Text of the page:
If you’ve followed this blog for any length of time then you will know that here at LKW Family Mediation we are not a fan of media divorce myths and the so called “divorce day” is no different.  The statistics simply do not bear out the idea that there is a deluge of divorce petitions in January.  For those that do make the decision to separate in January it does a disservice to this difficult decision to write frivolous articles suggesting one challenging Christmas meant that was it.  From our experience we know that the decision to separate is one that is not made lightly and it is often the cumulation of not having felt unhappy in a relationship, for months, or even years.  There can be events that trigger a separation but often there were difficulties that existed before this event and this was simply the last straw.

In a new series of blogs we’re going to be looking at making that decision to separate and breaking it down.  In this first blog we’ll be looking at the decision itself and things you might do before you make the decision to separate.  This can be helpful if you’re not sure whether it is the end of the relationship or not.  Sometimes people want to know if they’ve exhausted all the avenues.


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We’ll then be looking at how to communicate your decision to both your partner, and later on your children.  We’ll also be looking at the first steps to take once the decision has been made.


In this first blog we will look at making the decision and deciding whether it really is the end.  If you’ve felt unhappy for sometime then it can help to pinpoint exactly what it is that makes you unhappy.  Often there can be a mass of things that are causing you to feel unhappy or unfulfilled and pinpointing the reasons can help you understand whether it’s purely difficulties in your relationship that are making you feel this way.  Perhaps you have felt unsupported for some time?  Or maybe there are things you would like to do that you don’t feel able to because of your current situation?  Maybe you and your partner are simply leading separate lives and you feel there is no common ground or shared interests for you both any more?  Perhaps you feel completely disconnected from each other?


Once you have given some thought to the root causes of your unhappiness or discontent then consider the following:


  • Have you properly communicated how you feel to your partner?  You might think you’ve had conversations but so often clients in mediation tell us that they tried to talk to their partner but the other partner didn’t take it seriously and just thought it was a minor blip due to life events, or it being winter, or for some other reason.  By the time the other partner realises their partner is really unhappy and takes steps to address this a decision has been made that separation is now the only option.  Be as clear as you can about how unhappy you are, what the reasons are for this, and what you think would improve the situation?dreamstime_m_97365776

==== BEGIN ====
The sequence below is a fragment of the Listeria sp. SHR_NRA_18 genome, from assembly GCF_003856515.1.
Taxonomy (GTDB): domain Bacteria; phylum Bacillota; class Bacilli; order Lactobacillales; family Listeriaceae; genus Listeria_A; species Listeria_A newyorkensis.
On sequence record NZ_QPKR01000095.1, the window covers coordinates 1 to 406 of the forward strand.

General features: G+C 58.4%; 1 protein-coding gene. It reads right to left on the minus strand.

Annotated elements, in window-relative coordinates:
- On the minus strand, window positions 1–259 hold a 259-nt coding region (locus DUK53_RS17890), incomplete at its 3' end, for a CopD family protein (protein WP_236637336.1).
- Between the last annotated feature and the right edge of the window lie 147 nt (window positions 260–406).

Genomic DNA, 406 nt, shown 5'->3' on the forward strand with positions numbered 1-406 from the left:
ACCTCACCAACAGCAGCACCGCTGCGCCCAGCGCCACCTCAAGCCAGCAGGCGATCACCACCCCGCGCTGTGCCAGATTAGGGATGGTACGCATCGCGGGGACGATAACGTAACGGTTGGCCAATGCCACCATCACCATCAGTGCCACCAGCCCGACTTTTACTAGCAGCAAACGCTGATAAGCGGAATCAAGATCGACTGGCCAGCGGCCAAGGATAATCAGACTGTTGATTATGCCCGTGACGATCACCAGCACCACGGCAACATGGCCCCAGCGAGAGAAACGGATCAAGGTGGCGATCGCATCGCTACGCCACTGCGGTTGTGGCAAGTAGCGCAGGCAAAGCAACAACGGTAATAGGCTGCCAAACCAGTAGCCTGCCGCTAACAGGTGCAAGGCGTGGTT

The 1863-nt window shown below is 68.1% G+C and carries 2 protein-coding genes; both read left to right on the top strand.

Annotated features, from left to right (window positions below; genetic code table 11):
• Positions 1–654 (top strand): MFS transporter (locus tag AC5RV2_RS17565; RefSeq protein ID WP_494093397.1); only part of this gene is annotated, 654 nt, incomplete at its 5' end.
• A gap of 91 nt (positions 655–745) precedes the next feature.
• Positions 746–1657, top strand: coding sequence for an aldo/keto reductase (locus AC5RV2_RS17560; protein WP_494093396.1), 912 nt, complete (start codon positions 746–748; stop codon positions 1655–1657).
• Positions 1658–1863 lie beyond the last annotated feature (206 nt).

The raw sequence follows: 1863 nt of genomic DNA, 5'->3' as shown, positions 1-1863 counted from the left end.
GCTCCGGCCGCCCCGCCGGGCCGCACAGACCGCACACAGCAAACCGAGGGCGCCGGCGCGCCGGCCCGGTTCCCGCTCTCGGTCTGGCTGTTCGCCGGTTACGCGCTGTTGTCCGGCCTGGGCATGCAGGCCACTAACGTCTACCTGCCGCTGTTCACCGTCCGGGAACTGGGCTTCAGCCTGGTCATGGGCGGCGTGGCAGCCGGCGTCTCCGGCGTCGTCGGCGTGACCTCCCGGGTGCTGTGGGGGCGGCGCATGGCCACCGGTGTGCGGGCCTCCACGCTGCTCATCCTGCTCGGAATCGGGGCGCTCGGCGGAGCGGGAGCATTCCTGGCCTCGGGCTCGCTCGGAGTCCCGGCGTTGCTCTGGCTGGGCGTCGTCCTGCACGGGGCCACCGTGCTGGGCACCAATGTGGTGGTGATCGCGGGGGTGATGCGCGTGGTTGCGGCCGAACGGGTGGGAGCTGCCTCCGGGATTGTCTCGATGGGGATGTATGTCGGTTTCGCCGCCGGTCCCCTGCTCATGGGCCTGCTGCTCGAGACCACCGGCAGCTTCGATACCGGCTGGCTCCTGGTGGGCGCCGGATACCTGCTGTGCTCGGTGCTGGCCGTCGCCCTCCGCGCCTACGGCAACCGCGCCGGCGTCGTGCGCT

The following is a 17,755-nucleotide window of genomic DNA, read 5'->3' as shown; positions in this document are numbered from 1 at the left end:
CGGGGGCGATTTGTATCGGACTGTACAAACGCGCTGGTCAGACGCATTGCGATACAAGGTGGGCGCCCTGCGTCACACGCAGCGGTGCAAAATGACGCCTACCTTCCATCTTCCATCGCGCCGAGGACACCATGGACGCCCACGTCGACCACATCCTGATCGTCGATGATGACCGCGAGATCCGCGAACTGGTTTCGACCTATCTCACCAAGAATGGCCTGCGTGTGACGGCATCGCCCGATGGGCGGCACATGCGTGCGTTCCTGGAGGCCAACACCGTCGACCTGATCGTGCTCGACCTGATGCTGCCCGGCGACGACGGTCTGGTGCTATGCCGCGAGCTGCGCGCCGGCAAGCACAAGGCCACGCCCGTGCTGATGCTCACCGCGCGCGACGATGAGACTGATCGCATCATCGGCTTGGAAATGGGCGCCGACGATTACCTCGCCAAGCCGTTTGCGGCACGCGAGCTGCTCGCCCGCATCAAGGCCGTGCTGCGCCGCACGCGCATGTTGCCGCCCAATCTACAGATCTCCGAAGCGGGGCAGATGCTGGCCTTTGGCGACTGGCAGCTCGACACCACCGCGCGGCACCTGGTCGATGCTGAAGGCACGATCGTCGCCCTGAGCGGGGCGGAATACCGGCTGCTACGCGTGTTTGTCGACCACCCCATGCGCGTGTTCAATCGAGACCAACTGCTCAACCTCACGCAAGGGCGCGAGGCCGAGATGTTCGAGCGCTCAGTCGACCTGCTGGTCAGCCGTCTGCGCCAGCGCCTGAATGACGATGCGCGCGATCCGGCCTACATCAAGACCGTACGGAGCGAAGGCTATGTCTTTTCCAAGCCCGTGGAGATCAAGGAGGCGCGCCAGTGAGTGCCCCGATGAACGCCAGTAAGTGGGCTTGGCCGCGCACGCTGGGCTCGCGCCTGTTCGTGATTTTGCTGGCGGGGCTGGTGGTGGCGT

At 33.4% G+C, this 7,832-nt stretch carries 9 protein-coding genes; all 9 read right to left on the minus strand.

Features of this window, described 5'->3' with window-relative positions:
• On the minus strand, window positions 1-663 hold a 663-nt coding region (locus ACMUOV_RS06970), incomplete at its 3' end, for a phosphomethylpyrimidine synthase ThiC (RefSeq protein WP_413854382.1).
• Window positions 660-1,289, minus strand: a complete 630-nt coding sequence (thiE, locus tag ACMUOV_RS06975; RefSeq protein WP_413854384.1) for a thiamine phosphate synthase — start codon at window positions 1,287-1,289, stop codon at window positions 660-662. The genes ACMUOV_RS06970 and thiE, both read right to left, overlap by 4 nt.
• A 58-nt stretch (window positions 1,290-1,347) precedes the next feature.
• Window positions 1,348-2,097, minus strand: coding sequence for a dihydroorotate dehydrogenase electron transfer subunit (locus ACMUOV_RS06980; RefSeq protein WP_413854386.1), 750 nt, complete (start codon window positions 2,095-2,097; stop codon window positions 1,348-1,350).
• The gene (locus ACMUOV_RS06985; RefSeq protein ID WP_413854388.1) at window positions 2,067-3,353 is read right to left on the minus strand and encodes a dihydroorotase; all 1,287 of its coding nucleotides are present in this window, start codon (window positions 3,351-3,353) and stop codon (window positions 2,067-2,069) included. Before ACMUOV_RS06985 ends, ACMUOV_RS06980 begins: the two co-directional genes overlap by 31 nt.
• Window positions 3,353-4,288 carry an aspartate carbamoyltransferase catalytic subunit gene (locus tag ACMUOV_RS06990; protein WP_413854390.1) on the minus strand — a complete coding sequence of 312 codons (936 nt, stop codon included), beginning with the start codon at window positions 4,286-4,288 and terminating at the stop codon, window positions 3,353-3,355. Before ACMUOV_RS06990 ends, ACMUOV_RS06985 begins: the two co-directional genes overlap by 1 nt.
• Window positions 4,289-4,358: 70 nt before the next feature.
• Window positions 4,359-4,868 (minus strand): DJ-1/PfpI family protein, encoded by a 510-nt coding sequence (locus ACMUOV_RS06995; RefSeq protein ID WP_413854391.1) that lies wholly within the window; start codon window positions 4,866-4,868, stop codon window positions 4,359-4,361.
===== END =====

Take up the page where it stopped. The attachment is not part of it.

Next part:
• It can help to be clear with each other about what steps are needed and the timescale that you will allow a period to improve things.  Saying you need more support with day to day chores and agreeing your partner will hoover every Saturday, wash up every other day and do two school drops and that you will commit to this for 3 months and see how things are gives you both a clear framework.  Perhaps your partner has things they would like you to do to make them feel happier?  These may be more abstract ideas such as listening more, or showing your affection.
  • If you feel that things are really bad and you’re struggling to resolve things yourselves then why not consider seeing a counsellor who specialises in relationships?  They will be able to help you unpick what’s going wrong and take steps to change things.  If you both still want to make things work then getting professional help can be the assistance you both need.  It can be tricky to ask people for recommendations but if you know a friend has used someone good then ask.  Alternatively please feel free to get in touch with us has we hold details of relationship counsellors who may be able to help you.
  • Make time for your relationship!  If you feel like you’re always working or busy with children then make a date to spend time with each other away from the other pressures.  Put your phones away and talk to each other or just hang out together and try to reconnect.

If you do decide to make the decision to separate then you can get free resources to help you manage this process as constructively and peacefully as possible into your inbox every fortnight via our free mailing list.  We also have a free online group where you can get support from others going through a separation, and from professionals like us.